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Relatives say at least 9 members of American family killed in Mexico, many of them kids


Nov. 05, 2019

Mexico City — Relatives say at least nine U.S. citizens, including six children, who live in a religious community in northern Mexico were killed in a shooting attack. The families said they suspect it may have been a case of mistaken identity by drug cartel gunmen.
As many as 13 other members of La Mora — a decades-old settlement in Sonora state founded as part of an offshoot of The Church of Jesus Christ of Latter-day Saints — were initially reported missing after the attack on a convoy of three SUVs carrying community members, said a relative who asked not to be named for fear of reprisals.
The relative said he had located the burned-out, bullet-ridden SUV containing the remains of his nephew's wife and her four children, twin 6-month old babies and two other children aged 8 and 10.
Authorities in Sonora state and the U.S. Embassy did not immediately respond to requests for comment.
Mexico's federal Department of Security and Citizens' Protection said security forces were reinforced with National Guard, army and state police troops in the area following "the reports about disappearance and aggression against several people." The troops were searching for the missing community members.
Jhon LeBaron, one of the relatives, posted on his Facebook page that his aunt and another woman were dead. He also posted that six of his aunt's children had been left abandoned but alive on a roadside. He wrote late Monday that a total of 17 of his family members were in the three-vehicle convoy when it came under attack. He said nine were killed, six wounded, and two left unharmed.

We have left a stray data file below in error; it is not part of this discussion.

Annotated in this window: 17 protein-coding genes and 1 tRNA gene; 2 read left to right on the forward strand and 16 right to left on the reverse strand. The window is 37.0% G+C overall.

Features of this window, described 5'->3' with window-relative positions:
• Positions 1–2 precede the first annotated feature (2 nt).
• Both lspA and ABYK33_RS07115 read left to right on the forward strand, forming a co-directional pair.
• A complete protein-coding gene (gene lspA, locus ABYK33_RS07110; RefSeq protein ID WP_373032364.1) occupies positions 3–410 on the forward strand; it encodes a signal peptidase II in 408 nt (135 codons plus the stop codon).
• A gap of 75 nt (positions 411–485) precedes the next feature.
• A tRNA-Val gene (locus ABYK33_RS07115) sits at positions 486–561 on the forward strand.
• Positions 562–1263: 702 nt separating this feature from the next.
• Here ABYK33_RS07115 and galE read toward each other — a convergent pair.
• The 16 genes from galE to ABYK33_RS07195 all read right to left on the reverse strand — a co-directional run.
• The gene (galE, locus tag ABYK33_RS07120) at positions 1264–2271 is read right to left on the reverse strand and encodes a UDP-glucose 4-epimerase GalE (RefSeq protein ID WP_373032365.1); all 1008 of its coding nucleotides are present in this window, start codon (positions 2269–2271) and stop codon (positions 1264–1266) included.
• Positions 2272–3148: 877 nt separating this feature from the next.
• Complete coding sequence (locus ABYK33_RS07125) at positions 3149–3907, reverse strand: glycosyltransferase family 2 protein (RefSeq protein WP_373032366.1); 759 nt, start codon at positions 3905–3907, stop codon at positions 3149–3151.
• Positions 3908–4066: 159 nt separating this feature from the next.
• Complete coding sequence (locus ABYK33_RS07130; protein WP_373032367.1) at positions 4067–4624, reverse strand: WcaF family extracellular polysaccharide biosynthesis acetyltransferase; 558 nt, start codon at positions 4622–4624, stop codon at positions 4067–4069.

Another relative, Julian LeBaron, identified one of the slain adults on his Facebook page as Rhonita Maria LeBaron.
The first relative said the convoy set out Monday from La Mora, about 70 miles south of Douglas, Arizona, but was attacked by cartel gunmen in a possible case of mistaken identity. Many of the church's members were born in Mexico and thus have dual citizenship.
Video emerged showing the still-smoldering remains of one SUV ditched along a road in a remote area. The inside of the vehicle was completely burned out.
It would not be the first time that members of the break-away church had been attacked in northern Mexico, where their forebears settled — often in Chihuahua state — decades ago.
In 2009, Benjamin LeBaron, an anti-crime activist who was related to those killed in Monday's attack, was murdered in 2009 in neighboring Chihuahua state.
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